But have we addressed fully what murder is? Murders are brought to our attention in the news. Some murders do not receive this media attention. Regardless, murders happen every day. Though this is true, we usually do not dwell on them unless the media does, or unless, tragically, someone we love has been murdered. I would be remiss if I did not bring up the murders of babies through abortion. Just like Abel’s blood, their blood cries out from the ground. To further complete the picture, we also need to mention the murders committed through genocide that happen throughout the world.

But still, is that all there is? Is the picture truly complete? Have we completely fleshed out what murder is? No. We came close to it when we said that murder starts in the heart. But is murder always physical? Again, the answer is no. The Word of God says that when we have hatred in our hearts toward others, we are murderers. “Whosoever hateth his brother is a murderer: and ye know that no murderer hath eternal life abiding in him.” 1 John 3:15. So just because we have not broken the sixth commandment – Thou shalt not kill (Greek, apokteino, meaning “murder”) in a physical way, Jesus says that when we are unjustly angry toward someone, we are in danger of being judged by this commandment as a murderer, “Ye have heard that it was said of them of old time, Thou shalt not kill; and whosoever shall kill shall be in danger of the judgment: But I say unto you, That whosoever is angry with his brother without a cause shall be in danger of the judgment:” Matthew 5:21, 22.

Sometimes this anger toward others plays out in physical murder, as in the case of Cain and in the case of many others throughout all time, and sometimes it produces the hidden murder of the heart. We are all guilty of at least the second scenario.

Physical murders in society should be addressed. Some are addressed properly in this world, and some are not. Some are not addressed at all. In any case, the blood of the victims cry out from the ground, and God hears it and will address physical murders in His own time and way.

God also hears the murder in our hearts. If we listen very carefully, we can hear it, too. We should tremble when we realize that simply the thoughts of our hearts condemn us. God, the judge, looks not on the outside, but on the inside, “for the LORD seeth not as man seeth; for man looketh on the outward appearance, but the LORD looketh on the heart.” 1 Samuel 16:7

Yes, we can point the finger at the young man who sinfully pulls the trigger, at the drunk who abuses his wife, at the bully who beats up the small kid, and at those who murder their babies through abortion, but we must stop pointing to the instruments of death (guns, alcohol, knives) as the culprit, but rather point to the heart of those who wield these instruments. Furthermore, we must point to our own hearts, as we are guilty as well. Who or what can change our hearts? Can regulations and laws? As Paul, the apostle, cries out: “O wretched man that I am! who shall deliver me from the body of this death? Romans 7:24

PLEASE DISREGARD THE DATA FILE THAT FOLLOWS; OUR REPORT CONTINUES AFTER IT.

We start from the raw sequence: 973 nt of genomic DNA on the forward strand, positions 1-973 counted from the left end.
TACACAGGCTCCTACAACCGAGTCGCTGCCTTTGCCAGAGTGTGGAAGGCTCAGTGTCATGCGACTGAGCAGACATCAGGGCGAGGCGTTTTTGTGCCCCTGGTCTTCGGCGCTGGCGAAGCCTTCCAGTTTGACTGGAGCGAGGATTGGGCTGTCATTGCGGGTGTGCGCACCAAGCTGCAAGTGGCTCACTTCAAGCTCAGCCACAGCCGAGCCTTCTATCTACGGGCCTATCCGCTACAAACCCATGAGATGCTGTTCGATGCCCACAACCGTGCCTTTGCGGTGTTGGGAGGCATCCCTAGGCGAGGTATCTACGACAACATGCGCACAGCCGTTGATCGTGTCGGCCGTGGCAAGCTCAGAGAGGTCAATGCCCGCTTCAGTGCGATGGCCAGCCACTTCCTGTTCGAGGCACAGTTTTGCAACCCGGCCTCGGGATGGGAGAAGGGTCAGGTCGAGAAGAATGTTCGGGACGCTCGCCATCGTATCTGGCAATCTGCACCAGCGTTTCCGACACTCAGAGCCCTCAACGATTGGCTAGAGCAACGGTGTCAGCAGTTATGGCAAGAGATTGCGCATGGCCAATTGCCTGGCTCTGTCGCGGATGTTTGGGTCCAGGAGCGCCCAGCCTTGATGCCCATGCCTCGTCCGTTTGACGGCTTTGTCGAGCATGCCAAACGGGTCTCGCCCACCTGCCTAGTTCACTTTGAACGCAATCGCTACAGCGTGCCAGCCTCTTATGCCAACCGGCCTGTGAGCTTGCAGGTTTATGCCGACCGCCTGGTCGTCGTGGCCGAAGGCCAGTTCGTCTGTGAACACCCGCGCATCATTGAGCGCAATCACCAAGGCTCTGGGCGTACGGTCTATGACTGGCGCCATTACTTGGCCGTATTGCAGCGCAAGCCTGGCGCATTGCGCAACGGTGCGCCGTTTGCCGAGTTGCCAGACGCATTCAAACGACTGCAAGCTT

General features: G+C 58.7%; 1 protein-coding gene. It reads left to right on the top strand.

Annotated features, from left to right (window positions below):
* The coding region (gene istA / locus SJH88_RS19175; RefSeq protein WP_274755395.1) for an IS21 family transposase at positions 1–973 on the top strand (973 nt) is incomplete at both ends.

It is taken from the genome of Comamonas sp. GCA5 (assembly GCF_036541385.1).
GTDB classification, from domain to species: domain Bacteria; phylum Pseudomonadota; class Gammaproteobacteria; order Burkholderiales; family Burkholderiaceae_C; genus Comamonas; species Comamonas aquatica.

A man hangs dying on the cross, the victim of hearts of hatred. The instrument was the cross, but the source of hatred was the heart – the hearts of those who cried out for him to be crucified and the hearts of all of us, “Which of the prophets have not your fathers persecuted? and they have slain them which shewed before of the coming of the Just One; of whom ye have been now the betrayers and murderers:” Acts 7:15

Ever since the fall of Adam and Eve in the garden, our nature is to hate God and His ways. Just as Cain took out his wrath toward God on his brother, so, too, we took out our hatred toward God on His Son. Is there deliverance for this heart of hatred toward God and His Son? Yes. It is in the death of His Son, foreordained by God, that we find life and forgiveness. We meant His death for evil, and God meant it for Good. God does indeed work all things together for good for those who love God and who are called according to His purpose. Romans 8:28. The sin that dwells within us was crucified with Jesus on the cross. Jesus took these sins upon Himself, paying the penalty that we owed to God for our sins. We are no longer guilty for our sins, and are re-born into a new life through His resurrection. We are washed and made clean and given a new heart, one that desires to love God and walk in His ways.

Murder. It is heavy business. It weighs on the heart and controls our actions, and puts us in hell. Jesus says: “Come unto me, all ye that labour and are heavy laden, and I will give you rest. Take my yoke upon you, and learn of me; for I am meek and lowly in heart: and ye shall find rest unto your souls. For my yoke is easy, and my burden is light.” Matthew 11:28-30

May you flee to Jesus for relief of your heavy sin burden. He is faithful and just to forgive those who come to them seeking His mercy. “If we confess our sins, he is faithful and just to forgive us our sins, and to cleanse us from all unrighteousness.” 1 John 1:9

Murder: What It Is and Why We Do It

By Still Waters I

Let Nothing You Dismay

When I was a very young girl, my family at Christmas time would gather ‘round our piano under the big mirror in the living room and sing Christmas carols. One carol in particular made an impression on me. It was not a good impression. The carol was “God Rest Ye Merry, Gentlemen.” I didn’t know what the words meant, but they seemed to me to be dark words, and the tune seemed just as dark. Perhaps this was because hearing it invoked a depressing visual image of carolers sadly (it seemed to me) singing this carol on a dark and dreary wintery street in the old version of the Charles Dickens’ movie, “A Christmas Carol in Prose, Being a Ghost-Story of Christmas” (Yes, that is the full name.) But God, after saving me, gave me eyes to see and a heart to love the words (and the fitting tune) of this old Christmas carol. Ponder these powerful and beautiful words: “God rest ye merry, gentlemen, let nothing you dismay. Remember Christ our Savior was born on Christmas Day. To save us all from Satan’s power when we were gone astray. Oh, tidings of comfort and joy. Comfort and joy. Oh, tidings of comfort and joy.” Here is good news for those who know their burden of sin. Here is safety for those who have been in the grip of Satan. Here, the answer to the greatest need of men is presented in beautiful words. And, indeed, for those who have this comfort and joy, there truly is nothing to dismay. Praise God, the Savior!


Image by Dean Morrissey

Let Nothing You Dismay